STUDY GUIDE: Benson Scotch on war powers, defense policy, and the National Guard

March 22, 2009

RESTORING THE RULE OF LAW WHERE IT MATTERS MOST:

The new debate over war powers, defense policy,
and the National Guard

This study memo–maybe more dependent on computer literacy than on a knowledge of Latin legal maxims–consists of three features: The author’s narrative, documents or parts of documents integrated into the syllabus for easy reference, and links to the full texts of these documents as well as to other documents.

Many, many thanks to Ben Manski of the Liberty Tree Foundation and the University of Wisconsin Law School for creating this opportunity for dialogue.

Overview

Quick answers, please: Who decides when this country goes to war?

What are the criteria? How is information about the war managed, both before and during the war? How is a war brought to an end?

Don’t feel at all bad if your responses are not quick. After well more than 200 years, the answers are not at all clear, and since 9/11 they are murkier than ever. Because the occasion for this meeting is the launch of Wisconsin’s “Bring the Guard Home – It’s the Law,” and time is always too short, we will start with a discussion of that campaign and then go back and consider some of the basic constitutional, statutory, and policy considerations governing the exercise of war powers.

I. What is the Bring the Guard Home campaign about?

In 22 states organizers are proposing state legislation that would limit the further call-up and deployment of state National Guard troops where the call-up is not supported by a valid federal order. Many of the bills and resolutions proposed focus on the war in Iraq1 and some on both Iraq and Afghanistan.2 Yet others—Wisconsin3 and Maryland4 are examples—would apply to any call to federal active service that was not supported by a valid federal order, without singling out Iraq or Afghanistan.

An important consideration underlying all of the bills and resolutions is the fact that a federal call to active service involving the use of military force must be authorized by Congress, with inapplicable exceptions.5 Congress adopted Authorizations for Use of Military Force (AUMF) for both the Afghanistan and Iraq wars, and these laws are the only basis for the call-up—sometimes called “federalization”—of state Guard units to serve in Iraq or Afghanistan.

“Iraq Only” Legislation

Focusing first on the legislation addressing the war in Iraq, the predicate is strikingly simple: The 2002 Authorization for Use of Military Force (AUMF) in Iraq6 was narrow and specific. It sought to protect the United States from the perceived threat posed by Iraq and to enforce UN Security Council Resolutions relating to Iraq:

SEC. 3. AUTHORIZATION FOR USE OF UNITED STATES ARMED FORCES.
(a) AUTHORIZATION.—The President is authorized to use the Armed Forces of the United States as he determines to be necessary and appropriate in order to—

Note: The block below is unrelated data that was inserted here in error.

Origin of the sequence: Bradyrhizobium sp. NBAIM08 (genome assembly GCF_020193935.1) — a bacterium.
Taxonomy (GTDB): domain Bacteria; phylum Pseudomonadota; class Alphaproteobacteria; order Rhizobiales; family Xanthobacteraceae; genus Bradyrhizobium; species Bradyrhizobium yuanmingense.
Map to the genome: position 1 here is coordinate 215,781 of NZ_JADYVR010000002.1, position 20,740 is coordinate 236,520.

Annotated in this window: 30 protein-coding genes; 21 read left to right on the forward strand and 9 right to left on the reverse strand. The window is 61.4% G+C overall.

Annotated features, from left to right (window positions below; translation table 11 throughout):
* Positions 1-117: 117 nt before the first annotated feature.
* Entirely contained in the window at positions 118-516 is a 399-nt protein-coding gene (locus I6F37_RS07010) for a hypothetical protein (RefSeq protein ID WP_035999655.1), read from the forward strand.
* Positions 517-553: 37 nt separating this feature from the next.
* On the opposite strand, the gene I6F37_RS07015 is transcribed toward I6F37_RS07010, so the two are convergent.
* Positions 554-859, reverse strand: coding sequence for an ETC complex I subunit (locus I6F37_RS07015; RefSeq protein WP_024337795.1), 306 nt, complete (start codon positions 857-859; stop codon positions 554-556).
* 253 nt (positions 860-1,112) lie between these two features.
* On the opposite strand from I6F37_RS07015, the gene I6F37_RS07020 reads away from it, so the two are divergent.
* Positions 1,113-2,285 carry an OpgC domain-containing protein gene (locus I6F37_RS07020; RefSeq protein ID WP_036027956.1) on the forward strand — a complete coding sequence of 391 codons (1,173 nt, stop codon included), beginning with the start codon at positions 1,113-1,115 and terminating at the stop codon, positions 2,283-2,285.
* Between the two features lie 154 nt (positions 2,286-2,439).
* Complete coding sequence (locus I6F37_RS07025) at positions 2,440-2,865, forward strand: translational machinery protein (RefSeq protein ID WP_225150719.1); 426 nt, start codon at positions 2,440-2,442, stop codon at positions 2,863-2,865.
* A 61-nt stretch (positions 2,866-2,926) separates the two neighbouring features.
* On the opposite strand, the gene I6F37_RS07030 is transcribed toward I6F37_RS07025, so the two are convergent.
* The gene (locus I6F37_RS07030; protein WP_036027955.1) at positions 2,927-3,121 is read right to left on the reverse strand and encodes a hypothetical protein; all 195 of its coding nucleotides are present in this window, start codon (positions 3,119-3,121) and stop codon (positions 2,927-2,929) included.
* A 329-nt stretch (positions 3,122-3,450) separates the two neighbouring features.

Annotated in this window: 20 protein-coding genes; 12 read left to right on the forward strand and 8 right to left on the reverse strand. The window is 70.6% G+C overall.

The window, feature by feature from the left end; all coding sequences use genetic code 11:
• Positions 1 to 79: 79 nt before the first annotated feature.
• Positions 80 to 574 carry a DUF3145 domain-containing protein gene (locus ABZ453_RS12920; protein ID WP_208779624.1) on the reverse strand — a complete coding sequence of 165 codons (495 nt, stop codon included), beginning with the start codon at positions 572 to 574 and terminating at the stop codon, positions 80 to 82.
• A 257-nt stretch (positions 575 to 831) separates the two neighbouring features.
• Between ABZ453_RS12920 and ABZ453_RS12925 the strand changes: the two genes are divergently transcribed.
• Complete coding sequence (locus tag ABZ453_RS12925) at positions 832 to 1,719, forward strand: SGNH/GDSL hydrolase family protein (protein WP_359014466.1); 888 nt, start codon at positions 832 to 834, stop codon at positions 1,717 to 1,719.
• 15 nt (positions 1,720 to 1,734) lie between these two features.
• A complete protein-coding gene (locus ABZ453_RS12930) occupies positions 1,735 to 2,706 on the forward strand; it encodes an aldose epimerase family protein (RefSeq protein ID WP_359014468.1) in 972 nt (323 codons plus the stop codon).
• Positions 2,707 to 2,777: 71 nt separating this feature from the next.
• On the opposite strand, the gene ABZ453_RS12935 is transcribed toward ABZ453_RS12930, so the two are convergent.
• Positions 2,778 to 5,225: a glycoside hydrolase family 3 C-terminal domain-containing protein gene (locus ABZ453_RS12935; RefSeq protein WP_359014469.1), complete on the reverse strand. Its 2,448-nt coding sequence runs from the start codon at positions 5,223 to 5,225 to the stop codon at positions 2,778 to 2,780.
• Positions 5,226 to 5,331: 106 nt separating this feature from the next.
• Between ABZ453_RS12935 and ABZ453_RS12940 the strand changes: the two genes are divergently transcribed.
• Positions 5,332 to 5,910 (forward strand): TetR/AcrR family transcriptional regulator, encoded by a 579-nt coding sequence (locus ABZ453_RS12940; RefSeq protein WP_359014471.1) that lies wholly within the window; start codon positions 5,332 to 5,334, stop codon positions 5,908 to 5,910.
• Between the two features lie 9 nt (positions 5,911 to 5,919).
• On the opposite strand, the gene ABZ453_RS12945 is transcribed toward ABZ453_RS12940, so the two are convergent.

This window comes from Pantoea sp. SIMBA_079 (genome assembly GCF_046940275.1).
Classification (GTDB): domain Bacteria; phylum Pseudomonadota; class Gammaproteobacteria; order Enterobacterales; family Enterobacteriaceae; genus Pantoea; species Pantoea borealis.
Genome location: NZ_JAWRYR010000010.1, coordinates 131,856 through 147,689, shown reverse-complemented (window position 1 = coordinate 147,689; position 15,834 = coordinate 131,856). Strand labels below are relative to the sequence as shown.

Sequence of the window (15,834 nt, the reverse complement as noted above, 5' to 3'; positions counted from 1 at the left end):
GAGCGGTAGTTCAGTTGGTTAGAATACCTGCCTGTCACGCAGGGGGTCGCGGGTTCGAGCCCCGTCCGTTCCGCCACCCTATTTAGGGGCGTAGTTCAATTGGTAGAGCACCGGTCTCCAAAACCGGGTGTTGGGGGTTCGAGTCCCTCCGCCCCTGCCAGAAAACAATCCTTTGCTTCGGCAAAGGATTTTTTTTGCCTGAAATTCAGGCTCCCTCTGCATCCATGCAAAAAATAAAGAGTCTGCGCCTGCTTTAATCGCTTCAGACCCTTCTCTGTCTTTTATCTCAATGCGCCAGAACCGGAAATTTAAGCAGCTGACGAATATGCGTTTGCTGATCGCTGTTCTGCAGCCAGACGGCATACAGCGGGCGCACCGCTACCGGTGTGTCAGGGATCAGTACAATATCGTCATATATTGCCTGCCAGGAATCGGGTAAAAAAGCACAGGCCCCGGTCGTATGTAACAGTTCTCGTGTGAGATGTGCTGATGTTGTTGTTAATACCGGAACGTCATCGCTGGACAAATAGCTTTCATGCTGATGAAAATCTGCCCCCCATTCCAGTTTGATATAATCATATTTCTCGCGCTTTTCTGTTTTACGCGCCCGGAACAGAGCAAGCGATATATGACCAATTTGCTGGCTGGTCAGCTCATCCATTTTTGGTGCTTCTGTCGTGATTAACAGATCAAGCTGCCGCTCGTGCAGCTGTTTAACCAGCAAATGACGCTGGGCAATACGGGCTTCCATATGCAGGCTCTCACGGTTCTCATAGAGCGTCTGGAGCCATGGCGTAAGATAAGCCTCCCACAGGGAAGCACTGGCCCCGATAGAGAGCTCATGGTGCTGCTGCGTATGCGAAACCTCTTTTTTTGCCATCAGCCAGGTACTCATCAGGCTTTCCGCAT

(1) defend the national security of the United States against the continuing threat posed by Iraq; and -3- (2) enforce all relevant United Nations Security Council resolutions regarding Iraq.

The purposes of the 2002 AUMF have been accomplished (Iraq is not a threat to the United States), have proven to be unfounded (the existence of WMDs), or have lapsed (No relevant Security Council resolution remains to be enforced). The Iraq AUMF has therefore expired by its own terms, and other than this AUMF, there is no authority under the Constitution or the laws of the United States for the continued presence of National Guard members in Iraq, and indeed no authority for the use of force at all in Iraq. Yet the war goes on.

Why?

First—and most obviously—President Bush did not feel bound by the 2002 AUMF, maintaining that his powers as Commander-in-Chief trumped the powers of the Congress to direct his conduct of the war, 7including the power to set conditions on the use of force.

Second, other than the power of the purse, Congress has no practical power to enforce its conditions. Legislative attempts to set a timetable for the end of the war in funding legislation are subject to a presidential veto and an elusive veto override that must achieve a twothirds majority in both houses of Congress. Congress could in theory withhold funding for the war altogether, but that alternative has never been seriously considered by Congress, since a vote to withhold funding for troops in the field is considered politically risky, and might not be effective in bringing the war to a close.

Paradoxically perhaps, the states, which do not share Article I or Article II war powers with the Congress and the President under the Constitution,8 may, in our view, question the federal call-up of their National Guards, not on the basis of objections to a particular use of military force or, in the case of 15-day training call-ups, the location, purpose, type, or schedule of such duty,9 but rather because a particular order is no longer valid and enforceable. And, again, without an authorization from Congress, units of a state National Guard may not be called into active service.